At Amplify 2016, it’s the mobile marketer’s turn to move from ordinary to extraordinary
The next time you go into the drawer in your house that you swore wouldn’t become a collection of junk, pull out the first mobile phone you owned that’s just gathering dust. As you prepare for Amplify 2016, remember the experience. You may not have known the full extent then, but it was life-changing. Like never before, you were connected and empowered. And reachable by the boss.
Yes, it came with the good and the bad. And speaking of the bad, think about the web experience. All of a sudden buffering entered your vocabulary, and chances are the expletives came faster than the load times. You expected more.
In the years since, handset manufacturers and software makers have delivered. There’s now a mini computer in your hands, and you are delighted every day.
Now, it’s the marketer’s turn to move away from the ordinary to embrace the extraordinary.
Examining mobile marketing at Amplify 2016
This is what makes this year’s Amplify conference in Tampa so intriguing. Through more than 200 sessions, labs, panels and technical deep dives, marketers will get a sense of how far they’ve come — and what they need to do next.
There have been businesses that thrive in their mobile marketing endeavors. Coca-Cola, REI and Expedia are but a few.
However, as I wrote in “The Art of Mobile Persuasion,” many other companies still struggle. Frankly, ordinary doesn’t even describe their efforts. Instead, words like illogical, selfish, timid and impulsive fit better.
Illogical mobile marketers do ill-advised things such as posting QR codes on billboards along the highway. When was the last time someone scanned a code while zipping along at 65 mph?
Others are selfish — a word brought up in an interview with mobile pioneer Jonathan Stephen, who has moved the industry along through stints at the Mobile Marketing Association and JetBlue. Stephen said that some marketers seek data for data’s sake without thinking about the value to the consumer. His example was “needing” to know what someone put in his or her coffee — sugar, Splenda or Truvia. That information is useful to just a few.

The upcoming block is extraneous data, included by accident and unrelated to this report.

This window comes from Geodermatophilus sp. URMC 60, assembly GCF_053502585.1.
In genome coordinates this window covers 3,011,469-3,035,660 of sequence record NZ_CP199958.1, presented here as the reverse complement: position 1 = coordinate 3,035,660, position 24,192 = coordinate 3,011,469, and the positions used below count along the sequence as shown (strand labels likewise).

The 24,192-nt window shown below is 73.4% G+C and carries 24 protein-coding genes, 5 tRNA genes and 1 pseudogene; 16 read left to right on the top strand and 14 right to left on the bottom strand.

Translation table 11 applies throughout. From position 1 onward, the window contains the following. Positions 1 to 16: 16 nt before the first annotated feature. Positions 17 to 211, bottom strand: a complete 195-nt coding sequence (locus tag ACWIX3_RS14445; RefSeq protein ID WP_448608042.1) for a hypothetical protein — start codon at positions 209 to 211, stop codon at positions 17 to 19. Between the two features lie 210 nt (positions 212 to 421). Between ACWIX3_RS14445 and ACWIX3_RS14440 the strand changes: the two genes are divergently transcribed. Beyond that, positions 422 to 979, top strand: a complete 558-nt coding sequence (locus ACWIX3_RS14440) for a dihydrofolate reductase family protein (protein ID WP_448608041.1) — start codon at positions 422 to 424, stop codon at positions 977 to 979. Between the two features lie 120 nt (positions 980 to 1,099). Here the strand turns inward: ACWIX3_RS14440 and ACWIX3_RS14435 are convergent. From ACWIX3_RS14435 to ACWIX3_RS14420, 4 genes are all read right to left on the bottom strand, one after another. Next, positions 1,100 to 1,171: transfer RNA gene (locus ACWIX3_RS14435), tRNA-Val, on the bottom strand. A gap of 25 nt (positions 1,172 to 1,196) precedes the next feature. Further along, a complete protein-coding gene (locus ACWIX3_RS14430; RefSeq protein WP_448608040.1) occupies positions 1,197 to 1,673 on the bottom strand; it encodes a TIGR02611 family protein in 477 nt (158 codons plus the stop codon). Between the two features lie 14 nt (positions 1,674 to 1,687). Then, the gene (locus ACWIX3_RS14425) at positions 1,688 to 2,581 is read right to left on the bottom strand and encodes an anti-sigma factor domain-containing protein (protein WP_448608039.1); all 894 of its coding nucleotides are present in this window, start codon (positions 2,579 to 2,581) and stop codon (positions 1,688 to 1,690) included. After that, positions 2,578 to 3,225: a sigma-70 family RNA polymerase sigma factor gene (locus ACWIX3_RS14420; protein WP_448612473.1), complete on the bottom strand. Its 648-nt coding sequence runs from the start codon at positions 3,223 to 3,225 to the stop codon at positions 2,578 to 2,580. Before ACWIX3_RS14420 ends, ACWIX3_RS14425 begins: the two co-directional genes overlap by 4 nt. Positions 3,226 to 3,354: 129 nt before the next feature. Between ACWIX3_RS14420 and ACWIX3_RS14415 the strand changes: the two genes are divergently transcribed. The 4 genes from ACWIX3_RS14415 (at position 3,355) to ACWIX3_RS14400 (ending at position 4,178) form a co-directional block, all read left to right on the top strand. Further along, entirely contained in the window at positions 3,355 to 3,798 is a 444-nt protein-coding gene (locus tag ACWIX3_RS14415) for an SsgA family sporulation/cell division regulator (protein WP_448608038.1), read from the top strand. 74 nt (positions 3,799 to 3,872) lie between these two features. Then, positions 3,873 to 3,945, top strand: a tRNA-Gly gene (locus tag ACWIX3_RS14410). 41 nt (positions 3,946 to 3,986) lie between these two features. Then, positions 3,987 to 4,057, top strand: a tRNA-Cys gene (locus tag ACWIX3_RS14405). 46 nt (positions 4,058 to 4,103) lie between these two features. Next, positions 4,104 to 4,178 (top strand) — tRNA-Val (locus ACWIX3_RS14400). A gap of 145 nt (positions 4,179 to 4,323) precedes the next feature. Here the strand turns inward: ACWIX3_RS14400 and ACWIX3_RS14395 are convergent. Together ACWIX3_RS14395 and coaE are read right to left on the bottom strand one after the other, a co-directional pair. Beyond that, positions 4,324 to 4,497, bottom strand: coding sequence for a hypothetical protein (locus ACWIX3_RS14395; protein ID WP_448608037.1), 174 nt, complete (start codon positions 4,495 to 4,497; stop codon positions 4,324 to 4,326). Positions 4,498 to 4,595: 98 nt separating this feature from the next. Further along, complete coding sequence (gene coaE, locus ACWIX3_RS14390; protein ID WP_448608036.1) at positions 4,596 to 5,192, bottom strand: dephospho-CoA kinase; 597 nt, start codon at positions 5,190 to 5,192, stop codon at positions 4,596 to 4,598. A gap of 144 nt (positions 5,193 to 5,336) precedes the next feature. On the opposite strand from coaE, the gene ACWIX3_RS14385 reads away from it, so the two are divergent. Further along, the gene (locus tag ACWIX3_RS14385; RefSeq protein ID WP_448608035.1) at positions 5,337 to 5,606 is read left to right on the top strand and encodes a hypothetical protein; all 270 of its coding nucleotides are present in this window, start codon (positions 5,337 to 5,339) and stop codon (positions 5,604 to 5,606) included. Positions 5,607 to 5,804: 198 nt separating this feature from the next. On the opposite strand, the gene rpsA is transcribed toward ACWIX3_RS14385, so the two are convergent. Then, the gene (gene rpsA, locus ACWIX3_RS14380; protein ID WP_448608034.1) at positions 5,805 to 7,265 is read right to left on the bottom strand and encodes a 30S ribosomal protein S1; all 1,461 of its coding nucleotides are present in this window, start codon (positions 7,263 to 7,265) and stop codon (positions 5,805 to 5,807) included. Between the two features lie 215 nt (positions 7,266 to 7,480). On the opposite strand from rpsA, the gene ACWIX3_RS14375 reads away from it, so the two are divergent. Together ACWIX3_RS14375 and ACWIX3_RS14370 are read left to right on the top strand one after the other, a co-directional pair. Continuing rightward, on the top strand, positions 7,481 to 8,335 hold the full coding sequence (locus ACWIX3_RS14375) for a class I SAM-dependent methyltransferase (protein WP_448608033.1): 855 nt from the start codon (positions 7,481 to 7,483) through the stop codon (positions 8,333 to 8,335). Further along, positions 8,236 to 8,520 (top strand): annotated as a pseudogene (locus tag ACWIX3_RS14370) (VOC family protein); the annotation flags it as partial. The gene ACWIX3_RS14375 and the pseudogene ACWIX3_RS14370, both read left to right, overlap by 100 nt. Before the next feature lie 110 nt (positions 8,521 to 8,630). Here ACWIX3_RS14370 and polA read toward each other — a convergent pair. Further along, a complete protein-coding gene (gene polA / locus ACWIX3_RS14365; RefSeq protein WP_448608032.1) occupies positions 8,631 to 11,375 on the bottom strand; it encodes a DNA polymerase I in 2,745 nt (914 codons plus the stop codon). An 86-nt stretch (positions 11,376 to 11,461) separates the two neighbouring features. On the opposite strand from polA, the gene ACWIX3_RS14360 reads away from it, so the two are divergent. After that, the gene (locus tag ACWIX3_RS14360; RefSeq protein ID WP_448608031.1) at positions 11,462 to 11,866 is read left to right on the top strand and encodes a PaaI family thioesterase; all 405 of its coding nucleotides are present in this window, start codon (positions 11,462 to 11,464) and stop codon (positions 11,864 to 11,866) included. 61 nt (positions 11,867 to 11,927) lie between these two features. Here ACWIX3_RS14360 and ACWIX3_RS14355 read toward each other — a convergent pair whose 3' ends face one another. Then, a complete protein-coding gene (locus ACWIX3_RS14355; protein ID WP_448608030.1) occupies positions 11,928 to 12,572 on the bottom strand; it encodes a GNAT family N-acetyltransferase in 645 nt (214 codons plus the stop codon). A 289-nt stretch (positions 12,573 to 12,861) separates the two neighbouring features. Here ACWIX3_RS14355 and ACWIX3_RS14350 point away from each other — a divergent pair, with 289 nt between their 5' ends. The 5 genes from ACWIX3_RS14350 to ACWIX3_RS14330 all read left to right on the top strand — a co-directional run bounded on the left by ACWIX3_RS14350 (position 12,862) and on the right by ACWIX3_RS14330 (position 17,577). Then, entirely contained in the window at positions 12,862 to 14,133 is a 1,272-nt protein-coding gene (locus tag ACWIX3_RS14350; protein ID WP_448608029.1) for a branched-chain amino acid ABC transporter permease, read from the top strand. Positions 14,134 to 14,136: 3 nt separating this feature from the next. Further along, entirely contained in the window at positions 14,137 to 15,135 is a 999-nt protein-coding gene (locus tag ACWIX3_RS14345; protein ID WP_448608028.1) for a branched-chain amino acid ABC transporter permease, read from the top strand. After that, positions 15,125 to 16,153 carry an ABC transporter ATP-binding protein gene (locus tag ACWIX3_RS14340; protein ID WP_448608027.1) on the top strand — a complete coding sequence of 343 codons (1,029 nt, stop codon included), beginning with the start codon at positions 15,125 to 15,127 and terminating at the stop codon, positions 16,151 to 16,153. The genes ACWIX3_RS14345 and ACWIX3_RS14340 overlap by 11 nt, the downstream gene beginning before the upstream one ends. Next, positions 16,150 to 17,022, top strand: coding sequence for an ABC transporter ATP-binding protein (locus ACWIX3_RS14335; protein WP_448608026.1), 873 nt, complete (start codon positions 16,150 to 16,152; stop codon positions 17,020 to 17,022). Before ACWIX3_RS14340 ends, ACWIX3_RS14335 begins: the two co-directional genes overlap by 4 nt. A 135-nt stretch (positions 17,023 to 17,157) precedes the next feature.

Further, there is a long line of marketers who have been timid when it comes to mobile, merely playing it safe.
Celebrating mobile marketing wins
Contrast these marketers with Coca-Cola, one of the world’s most recognizable, beloved and successful brands. It is fulfilling its long-established mission in large part through the use of wireless devices.
“To the degree that strategy is a choice, the choice that we are making is to have mobile enable desire,” Tom Daly, group director and global director of Coca-Cola’s mobile and search, told me. “The alternative is to do nothing and have mobile become a barrier. That doesn’t sound smart.”
However, this doesn’t mean marketers should go all-in on the latest mobile trend. There are a great deal of impulsive marketers each spring during and after South by Southwest. However, it is unwise to unilaterally seek to determine which products and services will matter. What happens in Austin won’t immediately work on Main Street.
According to Sean Lyons, US president of R/GA, “The consumer is going to decide. A lot of these early thoughts about how things will be used are often wrong. And it’s not because people aren’t intelligent. It’s because we haven’t really found what the behaviors are yet.”
There are more and more marketers who are getting it, and some of their successes will surely be discussed at Amplify 2016. When marketers meet and even exceed consumer expectations, they will match the handset manufacturers and software makers and move closer to extraordinary.